I've been told that many people on Medicare love it and that everyone doesn't have experiences like mine. That is probably true, but let's think about something. We Americans like everything fast. We want fast food, cars, internet, and don't want to wait on service. Depending on who you listen to, there are currently anywhere from 20-40 million Americans without health insurance. So, let's say that ObamCare is passed and to be conservative, let's go with 20 million uninsured that will all join the ObamaCare rolls. Also, let's say 5% of them have a bad customer service experience like me. That's 1 million hacked off Americans. Furthermore, let's say the pessimistic pundits are right and that the plan is to eventually get ALL Americans on government run health care. That's over 300 million people. What if 5% of them have a bad experience. Know how many people that is ? Try 15 million !! If 15 million Americans, who want everything fast get the same kind of lousy customer service from ObamaCare that I have received from Medicare, can you imagine the riots and the weeping, waling , and gnashing of teeth ? It will be ugly. If the politicians in D.C. think people are pissed now, they ain't seen nothing yet.

I know very well that our health care system in the U.S. is not perfect but it's the best in the world. Too many people, including me, with pre-existing conditions are discriminated against daily trying to purchase health insurance. Private insurance companies will NOT sell us a policy and that's wrong. So, how do we fix it ?? The only way to end this is to update our anti-discrimination laws to prohibit insurance companies from discriminating against people with pre-existing conditions. Insurance companies would then be required to sell a policy to anyone who wants it and can pay for it. However, if that's done they will simply charge enormous premiums that we can't afford to cover their increased costs. To fix that, the law would also need to set a cap on the premiums the insurance companies can charge or require that everyone be charged the same amount. As someone who believes in free enterprise, I've got a problem with this solution because healthy people would get charged the same as the sick or more than they should to make up for the extra costs incurred because of the sick. That's not fair either. Plus, we'd be forcing a unconstitutional government mandate on privately owned insurance companies. So, the question is - what'll we do ?? We're in a catch-22 because neither of these is gonna fly in a free country and to be honest with you - they probably shouldn't.

Two quick things and I'm done. One - if you do NOT want to have this kind of lousy customer service experience with your health care in the future, you better take the time to contact your Senators (click here) and tell them that today. Two - next week there will be no politics on the blog. In honor of our Savior's, Jesus Christ, birthday, they'll be a couple of "Christmassy" posts, but that's all.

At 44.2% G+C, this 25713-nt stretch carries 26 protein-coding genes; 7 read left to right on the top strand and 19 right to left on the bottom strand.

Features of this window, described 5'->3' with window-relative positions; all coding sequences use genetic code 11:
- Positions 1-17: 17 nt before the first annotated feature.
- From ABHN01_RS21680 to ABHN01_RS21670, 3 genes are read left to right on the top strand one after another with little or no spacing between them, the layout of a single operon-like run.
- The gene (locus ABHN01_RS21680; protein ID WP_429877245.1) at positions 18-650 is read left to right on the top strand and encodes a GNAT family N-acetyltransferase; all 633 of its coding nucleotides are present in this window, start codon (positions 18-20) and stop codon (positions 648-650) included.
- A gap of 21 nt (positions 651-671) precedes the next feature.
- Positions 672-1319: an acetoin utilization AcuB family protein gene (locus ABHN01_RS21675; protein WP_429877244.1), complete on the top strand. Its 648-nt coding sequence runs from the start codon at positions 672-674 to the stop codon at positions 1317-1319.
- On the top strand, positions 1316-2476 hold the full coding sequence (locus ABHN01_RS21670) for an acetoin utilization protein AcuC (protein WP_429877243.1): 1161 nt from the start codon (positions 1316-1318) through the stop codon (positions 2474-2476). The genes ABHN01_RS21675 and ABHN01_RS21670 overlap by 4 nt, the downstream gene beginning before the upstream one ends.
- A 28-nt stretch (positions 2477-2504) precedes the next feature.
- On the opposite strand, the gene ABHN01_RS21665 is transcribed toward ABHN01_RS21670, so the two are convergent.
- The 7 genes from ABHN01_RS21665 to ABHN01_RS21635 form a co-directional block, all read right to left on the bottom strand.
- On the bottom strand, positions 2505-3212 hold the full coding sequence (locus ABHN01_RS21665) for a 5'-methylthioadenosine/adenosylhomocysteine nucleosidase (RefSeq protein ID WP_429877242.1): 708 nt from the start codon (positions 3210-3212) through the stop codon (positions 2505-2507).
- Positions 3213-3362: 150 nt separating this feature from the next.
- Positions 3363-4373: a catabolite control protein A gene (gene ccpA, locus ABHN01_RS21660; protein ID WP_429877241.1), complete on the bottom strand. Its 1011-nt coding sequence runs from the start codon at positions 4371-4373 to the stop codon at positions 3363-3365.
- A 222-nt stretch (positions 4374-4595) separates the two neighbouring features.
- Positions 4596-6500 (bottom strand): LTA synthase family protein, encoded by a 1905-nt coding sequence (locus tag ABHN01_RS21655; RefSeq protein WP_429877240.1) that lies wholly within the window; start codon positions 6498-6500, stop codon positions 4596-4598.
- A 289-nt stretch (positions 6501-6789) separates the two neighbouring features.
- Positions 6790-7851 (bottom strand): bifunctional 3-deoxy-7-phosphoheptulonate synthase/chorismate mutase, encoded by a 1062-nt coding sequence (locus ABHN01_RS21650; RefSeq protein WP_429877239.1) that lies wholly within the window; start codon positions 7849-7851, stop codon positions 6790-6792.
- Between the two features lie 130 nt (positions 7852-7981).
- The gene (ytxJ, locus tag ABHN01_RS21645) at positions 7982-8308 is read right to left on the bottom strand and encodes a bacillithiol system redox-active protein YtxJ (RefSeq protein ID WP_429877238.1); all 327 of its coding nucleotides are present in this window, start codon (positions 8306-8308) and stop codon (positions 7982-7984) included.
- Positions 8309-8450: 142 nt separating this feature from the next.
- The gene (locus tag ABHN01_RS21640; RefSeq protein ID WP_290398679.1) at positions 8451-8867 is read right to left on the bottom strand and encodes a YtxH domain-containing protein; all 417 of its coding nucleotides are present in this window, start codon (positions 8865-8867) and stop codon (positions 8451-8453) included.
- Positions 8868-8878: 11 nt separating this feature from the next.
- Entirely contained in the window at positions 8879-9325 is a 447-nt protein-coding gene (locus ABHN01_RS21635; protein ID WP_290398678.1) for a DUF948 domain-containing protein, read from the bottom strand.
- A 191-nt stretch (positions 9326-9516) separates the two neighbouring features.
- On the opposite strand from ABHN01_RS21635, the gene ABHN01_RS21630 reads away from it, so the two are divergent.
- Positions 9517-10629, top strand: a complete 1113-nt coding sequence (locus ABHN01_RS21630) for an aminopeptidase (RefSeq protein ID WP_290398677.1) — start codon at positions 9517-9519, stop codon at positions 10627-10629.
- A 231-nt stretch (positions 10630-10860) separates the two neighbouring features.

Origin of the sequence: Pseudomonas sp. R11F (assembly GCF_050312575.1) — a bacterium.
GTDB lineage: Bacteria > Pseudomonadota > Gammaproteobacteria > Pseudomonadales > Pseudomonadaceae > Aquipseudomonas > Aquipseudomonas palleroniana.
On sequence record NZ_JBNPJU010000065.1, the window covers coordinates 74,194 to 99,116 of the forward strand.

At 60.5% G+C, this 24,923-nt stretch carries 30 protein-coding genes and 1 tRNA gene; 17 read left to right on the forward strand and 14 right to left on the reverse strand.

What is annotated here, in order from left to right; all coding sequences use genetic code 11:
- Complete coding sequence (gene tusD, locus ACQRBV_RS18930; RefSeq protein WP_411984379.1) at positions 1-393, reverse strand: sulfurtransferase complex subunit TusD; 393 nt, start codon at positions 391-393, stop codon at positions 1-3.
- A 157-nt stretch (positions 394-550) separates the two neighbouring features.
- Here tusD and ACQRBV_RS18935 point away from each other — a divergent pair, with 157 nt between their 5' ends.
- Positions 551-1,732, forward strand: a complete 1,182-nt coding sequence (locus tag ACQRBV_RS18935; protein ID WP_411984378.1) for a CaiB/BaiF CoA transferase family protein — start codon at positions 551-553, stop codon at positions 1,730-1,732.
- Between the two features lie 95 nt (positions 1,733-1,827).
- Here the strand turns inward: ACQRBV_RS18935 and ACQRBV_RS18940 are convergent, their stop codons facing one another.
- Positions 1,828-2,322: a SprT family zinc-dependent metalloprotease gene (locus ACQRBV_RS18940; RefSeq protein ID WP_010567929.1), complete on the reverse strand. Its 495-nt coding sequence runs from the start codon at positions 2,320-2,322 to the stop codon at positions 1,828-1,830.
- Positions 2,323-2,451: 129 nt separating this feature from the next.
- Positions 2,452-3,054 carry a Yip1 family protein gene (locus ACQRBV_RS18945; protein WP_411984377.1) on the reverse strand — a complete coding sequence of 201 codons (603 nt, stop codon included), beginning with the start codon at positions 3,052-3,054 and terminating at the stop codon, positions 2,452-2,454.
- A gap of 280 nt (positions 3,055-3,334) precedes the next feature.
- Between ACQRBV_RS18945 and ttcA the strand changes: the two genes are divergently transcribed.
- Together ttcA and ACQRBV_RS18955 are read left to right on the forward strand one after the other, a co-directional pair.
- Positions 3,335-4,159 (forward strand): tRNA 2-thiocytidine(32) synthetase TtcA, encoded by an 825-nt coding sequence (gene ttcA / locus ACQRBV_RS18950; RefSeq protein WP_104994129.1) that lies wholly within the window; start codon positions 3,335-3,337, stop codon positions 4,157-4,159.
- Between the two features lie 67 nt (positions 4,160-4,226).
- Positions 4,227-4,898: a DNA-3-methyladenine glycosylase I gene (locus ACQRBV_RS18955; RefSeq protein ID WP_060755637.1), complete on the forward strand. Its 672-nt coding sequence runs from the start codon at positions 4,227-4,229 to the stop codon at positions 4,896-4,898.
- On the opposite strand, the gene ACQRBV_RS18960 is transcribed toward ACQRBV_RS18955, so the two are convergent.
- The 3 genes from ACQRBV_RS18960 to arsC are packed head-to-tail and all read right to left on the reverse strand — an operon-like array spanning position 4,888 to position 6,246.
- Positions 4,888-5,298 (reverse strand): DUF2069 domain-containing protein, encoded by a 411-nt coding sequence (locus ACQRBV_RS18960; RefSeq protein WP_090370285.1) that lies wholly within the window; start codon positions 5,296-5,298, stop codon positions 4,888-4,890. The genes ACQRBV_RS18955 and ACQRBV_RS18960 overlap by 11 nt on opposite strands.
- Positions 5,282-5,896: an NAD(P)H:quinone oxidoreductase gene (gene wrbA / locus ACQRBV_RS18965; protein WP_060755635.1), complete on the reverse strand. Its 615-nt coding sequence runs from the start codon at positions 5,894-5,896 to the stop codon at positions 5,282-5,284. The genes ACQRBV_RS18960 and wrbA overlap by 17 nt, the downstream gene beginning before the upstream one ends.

Enhanced by Zemanta


Hannah Baskets said...

I can relate, the same thing has happened to me, but now that my antirejection drugs are suppose to be covered under Medicare Part D, they are telling me if medicare paid for my transplant they DO NOT have to cover them, that they have to be billed under Medicare Part B which only pays 80% and now medicaid does not cover anything if you have medicrare Part D (which will not pay anything anyway). I have now not taken my pills for 7 days due to not being able to afford them and my Kidney will most likely fail as my creatnine is not at 6.3. I guess the good news is, Medicrae will pay for the three times a week I will have to spend on dialysis again and possibly another transplant!

The Second Chance Sheepdog said...


I'm so sorry to hear that. That is horrible.

They kept telling me that the reason they changed how mine were covered was because my transplant was paid for by the insurance I had through my employer Medicare would not pay under Part B since they did not pay for the transplant. If mine would have been covered under Part B, I was gonna be able to manage the 20% each month. However, as high as the drugs are, I was gonna be in the donut hole in February or March if they were under Par D and then I had to pay 100%. That was what I could not afford.

Have you tried contacting the manufacturer of your anti-rejection drugs to see if you qualify for their drug assistance program ?? They might be able to help. Or, your transplant center might have some ideas.

Don't give up. Keep looking for an answer. Let me know what you're taking and I've probably got a link or other contact info I can send you. Let me know if I can help. I'll be praying for you.